Coding Questions? We've Got the Answers.
Q: Can I use the same attestation for a resident and a nurse practitioner (NP) in the hospital? Will that let me the meet the "split/shared" requirement in the hospital setting for an NP?
A: There are distinct sets of rules governing each situation. An attending physician's relationship with another physician in an approved residency program is guided by Medicare's teaching physician guidelines, while an attending physician's relationship with physician assistants (PAs) and NPs in the physician's employ is governed by either the incident-to guidelines or the split/shared collaborative guidelines.
The resident-style attestation is geared to describe the degree the attending physician participates in the services provided, in part, by the resident, and it has a minimum of allowed documentation and participation specified. This situation requires very specific language describing whether a patient was seen and examined, the case discussed, and the agreed findings.
The circumstances handled in the split/shared environment are not as clear. Here there is some amount of work performed by the PA/NP, and then some other work, potentially duplicative, performed by the attending physician. There must be a face-to-face service provided by the physician. There is a sharing of the total work, and there is no specified documentation minimum by the physician, other than noting that a face-to-face service was provided.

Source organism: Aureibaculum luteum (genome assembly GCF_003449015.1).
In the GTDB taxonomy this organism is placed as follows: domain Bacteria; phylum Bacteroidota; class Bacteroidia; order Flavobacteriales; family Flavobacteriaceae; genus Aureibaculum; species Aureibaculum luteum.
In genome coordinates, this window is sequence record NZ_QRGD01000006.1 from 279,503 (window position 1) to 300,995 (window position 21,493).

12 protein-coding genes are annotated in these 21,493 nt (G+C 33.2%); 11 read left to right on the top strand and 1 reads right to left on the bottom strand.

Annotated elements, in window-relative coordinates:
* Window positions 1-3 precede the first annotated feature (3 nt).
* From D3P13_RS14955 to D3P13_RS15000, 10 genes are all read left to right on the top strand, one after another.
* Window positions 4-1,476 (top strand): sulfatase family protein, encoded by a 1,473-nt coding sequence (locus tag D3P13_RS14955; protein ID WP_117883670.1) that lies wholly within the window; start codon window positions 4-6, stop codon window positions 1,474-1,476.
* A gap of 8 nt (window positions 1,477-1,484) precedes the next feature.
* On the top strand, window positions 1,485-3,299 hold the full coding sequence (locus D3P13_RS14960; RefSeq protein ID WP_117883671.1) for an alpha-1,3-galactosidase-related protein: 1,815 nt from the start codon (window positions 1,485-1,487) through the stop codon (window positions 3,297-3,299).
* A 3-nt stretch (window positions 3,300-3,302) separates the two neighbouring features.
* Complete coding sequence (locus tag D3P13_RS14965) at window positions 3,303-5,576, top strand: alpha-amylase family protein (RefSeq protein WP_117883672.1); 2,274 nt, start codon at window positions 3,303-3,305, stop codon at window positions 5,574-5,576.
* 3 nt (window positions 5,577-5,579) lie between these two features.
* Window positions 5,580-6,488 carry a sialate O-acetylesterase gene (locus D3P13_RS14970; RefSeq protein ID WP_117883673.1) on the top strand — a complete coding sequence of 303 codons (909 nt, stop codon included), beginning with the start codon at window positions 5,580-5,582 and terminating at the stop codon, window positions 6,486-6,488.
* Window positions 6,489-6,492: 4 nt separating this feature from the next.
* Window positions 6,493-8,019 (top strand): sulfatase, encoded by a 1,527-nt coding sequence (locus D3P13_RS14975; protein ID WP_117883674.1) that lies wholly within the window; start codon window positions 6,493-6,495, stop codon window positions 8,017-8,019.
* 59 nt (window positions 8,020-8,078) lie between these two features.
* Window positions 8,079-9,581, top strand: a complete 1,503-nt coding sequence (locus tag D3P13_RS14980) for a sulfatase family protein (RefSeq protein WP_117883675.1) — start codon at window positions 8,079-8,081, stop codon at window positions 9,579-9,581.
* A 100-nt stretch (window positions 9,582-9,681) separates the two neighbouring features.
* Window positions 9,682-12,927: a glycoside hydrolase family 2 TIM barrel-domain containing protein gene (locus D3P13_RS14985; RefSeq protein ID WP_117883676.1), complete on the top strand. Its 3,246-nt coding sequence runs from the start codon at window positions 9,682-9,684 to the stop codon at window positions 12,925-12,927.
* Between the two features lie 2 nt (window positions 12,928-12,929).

Although these situations are similar, they are not identical. Due to the proscribed language, it is immediately clear to an auditor if a resident-style attestation is used in a split/share circumstance, and vice versa. It also suggests that the physician is likely using a common attestation to cover shared work without distinction as to its collaborator. If the physician uses the "reviewed and agree" attestation, it does not meet the presence required of split/shared. If the physician uses the "seen and agree" variety of attestation, it has elements of the drive-by visit that the split/shared standard purports to exceed.
We know what the resident attestations need to look like. The safe play for split/shared is to have some standard language that clearly states that the physician performed the face-to-face service in conjunction with the PA/NP service - just document it.
The one-size-fits-all statement doesn't fit both scenarios equally well, and may suggest the cloning concern so prevalent in recent OIG warnings. Don't go there.
Infusion Services and Physician Supervision
Q: Does a physician need to be present in the infusion center, or in close proximity, during infusion of non-chemotherapy medication (Enbrel/Remicade/Rituxan)? At the moment these services are provided by home infusion services by trained infusion nurses or pharmacists.
A: The short answer is yes and no. The physician needs to be in the infusion center but does not need to be present in the treatment area the entire time. He does, however, need to be "available," if necessary, during initiation.